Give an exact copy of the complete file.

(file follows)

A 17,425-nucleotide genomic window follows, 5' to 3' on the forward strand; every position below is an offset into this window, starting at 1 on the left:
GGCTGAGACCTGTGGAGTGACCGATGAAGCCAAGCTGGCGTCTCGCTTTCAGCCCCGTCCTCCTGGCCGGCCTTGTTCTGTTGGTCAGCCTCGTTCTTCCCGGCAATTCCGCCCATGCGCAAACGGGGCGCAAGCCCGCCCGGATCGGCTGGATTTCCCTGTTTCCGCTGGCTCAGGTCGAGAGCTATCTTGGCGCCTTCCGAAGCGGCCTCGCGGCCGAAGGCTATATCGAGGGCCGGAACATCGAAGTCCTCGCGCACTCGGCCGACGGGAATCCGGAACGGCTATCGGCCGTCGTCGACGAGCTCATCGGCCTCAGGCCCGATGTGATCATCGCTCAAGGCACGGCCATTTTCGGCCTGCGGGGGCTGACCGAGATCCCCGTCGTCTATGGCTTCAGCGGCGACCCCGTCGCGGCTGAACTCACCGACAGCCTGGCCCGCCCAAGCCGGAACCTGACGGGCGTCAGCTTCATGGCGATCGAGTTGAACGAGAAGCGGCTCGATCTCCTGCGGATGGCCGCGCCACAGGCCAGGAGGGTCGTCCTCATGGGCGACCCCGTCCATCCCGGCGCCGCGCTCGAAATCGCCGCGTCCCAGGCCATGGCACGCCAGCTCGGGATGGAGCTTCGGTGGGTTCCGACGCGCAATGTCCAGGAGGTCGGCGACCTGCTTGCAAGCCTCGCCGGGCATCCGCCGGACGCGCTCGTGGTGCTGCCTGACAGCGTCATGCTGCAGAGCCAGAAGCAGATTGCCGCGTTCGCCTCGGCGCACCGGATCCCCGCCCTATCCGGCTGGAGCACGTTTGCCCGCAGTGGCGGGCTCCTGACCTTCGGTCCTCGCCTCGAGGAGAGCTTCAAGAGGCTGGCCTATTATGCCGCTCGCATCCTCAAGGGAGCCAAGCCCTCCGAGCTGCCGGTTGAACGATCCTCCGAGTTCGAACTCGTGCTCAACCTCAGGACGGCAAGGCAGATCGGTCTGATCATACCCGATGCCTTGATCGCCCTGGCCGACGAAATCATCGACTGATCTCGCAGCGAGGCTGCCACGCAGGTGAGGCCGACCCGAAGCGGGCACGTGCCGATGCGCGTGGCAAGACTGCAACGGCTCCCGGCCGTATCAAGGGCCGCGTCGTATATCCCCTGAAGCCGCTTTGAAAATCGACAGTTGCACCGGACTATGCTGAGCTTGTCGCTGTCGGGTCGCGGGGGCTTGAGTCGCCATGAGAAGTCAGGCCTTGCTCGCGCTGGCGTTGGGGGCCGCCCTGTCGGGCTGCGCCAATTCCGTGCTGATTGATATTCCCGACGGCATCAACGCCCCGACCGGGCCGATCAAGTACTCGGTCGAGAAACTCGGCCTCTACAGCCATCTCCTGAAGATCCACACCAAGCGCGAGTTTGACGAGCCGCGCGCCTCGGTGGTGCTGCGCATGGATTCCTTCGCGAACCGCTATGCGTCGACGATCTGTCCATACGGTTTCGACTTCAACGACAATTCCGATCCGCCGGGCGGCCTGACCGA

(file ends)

A 17,425-nucleotide genomic window follows, 5' to 3' on the forward strand; every position below is an offset into this window, starting at 1 on the left:
GGCTGAGACCTGTGGAGTGACCGATGAAGCCAAGCTGGCGTCTCGCTTTCAGCCCCGTCCTCCTGGCCGGCCTTGTTCTGTTGGTCAGCCTCGTTCTTCCCGGCAATTCCGCCCATGCGCAAACGGGGCGCAAGCCCGCCCGGATCGGCTGGATTTCCCTGTTTCCGCTGGCTCAGGTCGAGAGCTATCTTGGCGCCTTCCGAAGCGGCCTCGCGGCCGAAGGCTATATCGAGGGCCGGAACATCGAAGTCCTCGCGCACTCGGCCGACGGGAATCCGGAACGGCTATCGGCCGTCGTCGACGAGCTCATCGGCCTCAGGCCCGATGTGATCATCGCTCAAGGCACGGCCATTTTCGGCCTGCGGGGGCTGACCGAGATCCCCGTCGTCTATGGCTTCAGCGGCGACCCCGTCGCGGCTGAACTCACCGACAGCCTGGCCCGCCCAAGCCGGAACCTGACGGGCGTCAGCTTCATGGCGATCGAGTTGAACGAGAAGCGGCTCGATCTCCTGCGGATGGCCGCGCCACAGGCCAGGAGGGTCGTCCTCATGGGCGACCCCGTCCATCCCGGCGCCGCGCTCGAAATCGCCGCGTCCCAGGCCATGGCACGCCAGCTCGGGATGGAGCTTCGGTGGGTTCCGACGCGCAATGTCCAGGAGGTCGGCGACCTGCTTGCAAGCCTCGCCGGGCATCCGCCGGACGCGCTCGTGGTGCTGCCTGACAGCGTCATGCTGCAGAGCCAGAAGCAGATTGCCGCGTTCGCCTCGGCGCACCGGATCCCCGCCCTATCCGGCTGGAGCACGTTTGCCCGCAGTGGCGGGCTCCTGACCTTCGGTCCTCGCCTCGAGGAGAGCTTCAAGAGGCTGGCCTATTATGCCGCTCGCATCCTCAAGGGAGCCAAGCCCTCCGAGCTGCCGGTTGAACGATCCTCCGAGTTCGAACTCGTGCTCAACCTCAGGACGGCAAGGCAGATCGGTCTGATCATACCCGATGCCTTGATCGCCCTGGCCGACGAAATCATCGACTGATCTCGCAGCGAGGCTGCCACGCAGGTGAGGCCGACCCGAAGCGGGCACGTGCCGATGCGCGTGGCAAGACTGCAACGGCTCCCGGCCGTATCAAGGGCCGCGTCGTATATCCCCTGAAGCCGCTTTGAAAATCGACAGTTGCACCGGACTATGCTGAGCTTGTCGCTGTCGGGTCGCGGGGGCTTGAGTCGCCATGAGAAGTCAGGCCTTGCTCGCGCTGGCGTTGGGGGCCGCCCTGTCGGGCTGCGCCAATTCCGTGCTGATTGATATTCCCGACGGCATCAACGCCCCGACCGGGCCGATCAAGTACTCGGTCGAGAAACTCGGCCTCTACAGCCATCTCCTGAAGATCCACACCAAGCGCGAGTTTGACGAGCCGCGCGCCTCGGTGGTGCTGCGCATGGATTCCTTCGCGAACCGCTATGCGTCGACGATCTGTCCATACGGTTTCGACTTCAACGACAATTCCGATCCGCCGGGCGGCCTGACCGA